That is why the monuments, which with remarkable fidelity and detail painted all aspects of life even in trifles, are also important for the study of military art - since they do not possess, perhaps, that fullness of instructions that we can learn from the special inscriptions and papyrus that have come down to us , they, instead, give a lively coloring to written information, complementing it with their picturesque and many small details, at least, for example, of military life, which we would not have known without them.
The view of the war, which since ancient times was established in Egyptian society, is remarkable. So, in one of the papyris of the time of Amenemhet I, (XII din., Ca. 2500 BC, R. X. Die Aegyptolegie. H. Brugsch. 1891.), The king says that with him: “we stopped seeing constant battles, then as before (Time of Troubles between VI and XII d. D.) they fought like a bull, who does not remember and does not know the past, ”that the king gave“ the opportunity for everyone to live in peace, both scholars and poor; made it possible to cultivate the land and spread joy everywhere "(Masp. Hist. anc. 1877, r. 102).
These words clearly say that the Egyptians were aware of the fact that war itself is a disaster and recognized it as an inevitable, and sometimes as a necessary, evil in public life, and in the very military power of their state they saw a pledge of peace necessary for the welfare of the country .
In general, the ancient Egyptians were by nature a peaceful people. So Strabo says that in its inaccessible geographical position and because the country produced enough of everything for its people, Egypt was a peaceful state. It was necessary only to restrain the predatory raids of various nomads. All this, of course, refers to the era before the so-called Ancient Kingdom, when the opponents of the Egyptians were not serious enemies (nomadic peoples). Warriors with similar peoples, of course, could not develop militancy (Erm. Aeg. U. Aeg. Leb., II, s. 686).
The new kingdom, in contrast to previous epochs, was distinguished by a strongly militant spirit, for which there were historical reasons.
The war for the overthrow of the yoke Hyksos greatly increased the belligerent spirit of the people and, after driving them out, to meet offended pride, offended by the rule of the Semites, Egypt itself begins to undertake campaigns in Asia; The development of state life caused communion with neighboring nations, which also could not always remain peaceful - all this brought about a significant development of military art and historically develop offensive trends in military affairs.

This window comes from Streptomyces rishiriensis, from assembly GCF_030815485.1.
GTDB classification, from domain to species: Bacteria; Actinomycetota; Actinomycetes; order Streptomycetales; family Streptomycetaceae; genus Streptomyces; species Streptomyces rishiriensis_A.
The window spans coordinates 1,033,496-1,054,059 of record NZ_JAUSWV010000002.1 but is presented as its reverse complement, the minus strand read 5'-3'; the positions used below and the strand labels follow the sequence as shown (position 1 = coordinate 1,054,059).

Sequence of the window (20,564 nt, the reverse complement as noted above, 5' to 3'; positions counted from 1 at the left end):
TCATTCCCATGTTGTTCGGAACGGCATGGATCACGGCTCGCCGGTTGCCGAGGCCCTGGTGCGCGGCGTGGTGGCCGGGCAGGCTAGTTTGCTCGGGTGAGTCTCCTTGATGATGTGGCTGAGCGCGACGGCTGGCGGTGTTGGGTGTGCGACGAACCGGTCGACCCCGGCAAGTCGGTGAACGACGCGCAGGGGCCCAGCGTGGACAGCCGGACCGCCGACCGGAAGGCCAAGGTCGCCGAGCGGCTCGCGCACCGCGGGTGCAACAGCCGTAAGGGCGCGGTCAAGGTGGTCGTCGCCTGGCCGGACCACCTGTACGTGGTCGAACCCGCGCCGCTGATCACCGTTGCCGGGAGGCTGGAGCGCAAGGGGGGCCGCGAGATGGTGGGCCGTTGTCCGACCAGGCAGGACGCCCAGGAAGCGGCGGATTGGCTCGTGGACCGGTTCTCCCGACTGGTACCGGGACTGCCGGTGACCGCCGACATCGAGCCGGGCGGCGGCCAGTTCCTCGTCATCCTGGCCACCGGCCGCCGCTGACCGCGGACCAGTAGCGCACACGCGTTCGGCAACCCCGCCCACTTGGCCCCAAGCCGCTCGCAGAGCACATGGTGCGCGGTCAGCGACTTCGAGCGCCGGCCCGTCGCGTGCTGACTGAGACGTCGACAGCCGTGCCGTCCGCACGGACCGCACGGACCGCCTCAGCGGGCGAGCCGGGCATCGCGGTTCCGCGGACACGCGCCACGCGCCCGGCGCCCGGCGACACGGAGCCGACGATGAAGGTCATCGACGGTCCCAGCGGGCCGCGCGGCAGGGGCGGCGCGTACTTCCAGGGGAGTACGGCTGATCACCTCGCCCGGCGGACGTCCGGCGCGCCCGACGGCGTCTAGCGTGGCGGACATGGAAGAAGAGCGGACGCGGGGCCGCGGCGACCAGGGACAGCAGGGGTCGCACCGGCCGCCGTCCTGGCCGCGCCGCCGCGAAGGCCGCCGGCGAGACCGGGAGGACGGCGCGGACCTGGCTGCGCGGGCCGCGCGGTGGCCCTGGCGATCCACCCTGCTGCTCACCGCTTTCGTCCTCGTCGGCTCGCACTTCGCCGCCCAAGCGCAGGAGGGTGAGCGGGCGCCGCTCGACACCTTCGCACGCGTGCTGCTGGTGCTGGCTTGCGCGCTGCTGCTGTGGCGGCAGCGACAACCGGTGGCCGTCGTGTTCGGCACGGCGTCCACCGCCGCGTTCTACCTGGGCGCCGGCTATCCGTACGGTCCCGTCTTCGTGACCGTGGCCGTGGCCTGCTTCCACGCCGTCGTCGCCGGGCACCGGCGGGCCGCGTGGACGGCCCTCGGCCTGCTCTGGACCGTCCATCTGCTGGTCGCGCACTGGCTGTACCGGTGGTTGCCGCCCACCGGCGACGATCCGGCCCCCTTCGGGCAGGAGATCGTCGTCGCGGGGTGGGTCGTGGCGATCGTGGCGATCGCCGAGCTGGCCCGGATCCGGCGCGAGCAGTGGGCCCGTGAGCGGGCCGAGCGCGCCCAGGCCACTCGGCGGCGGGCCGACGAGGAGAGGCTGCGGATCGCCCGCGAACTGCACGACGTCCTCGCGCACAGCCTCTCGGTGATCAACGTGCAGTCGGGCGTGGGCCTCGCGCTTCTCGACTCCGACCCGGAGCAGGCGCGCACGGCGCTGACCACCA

And the enemies of Egypt themselves have changed: instead of the semi-wild nomads, the Hyksos first appeared, fully assimilating the Egyptian culture, then the Syrian peoples, the Hittites, and finally the Assyrians. It also gave a strong impetus to the development of military art.
The warriors of the Hyksos period:
In the eyes of the government, marches to enemy lands became extremely important; in the reign of each king, they were numbered in state chronicles, and their description was inscribed on the walls of temples and other monuments (Erm. Aeg. u. aeg. Leb., II, ss 694, 695; LD III, 65).
His research lieutenant chronologically limited the conquest of Egypt by the Persians in 527 to R. X. From that time, the once powerful kingdom of the pharaohs turned into a Persian province ruled by satrap, and Egypt lost a significant part of its identity. True, Egypt once again became independent after that - but not for long, and in the first half of 4 c. BC R. X. entered the world Macedonian monarchy.
The Ptolemaic dynasty, established after the great conqueror Alexander the Great, was Greek, which introduced Greek morals, customs and art to this country - this is why, after the conquest of Egypt, Cambyses almost ends its existence and original Egyptian martial art (Masp. Hist. Ans. 1876, p. 528 - 530).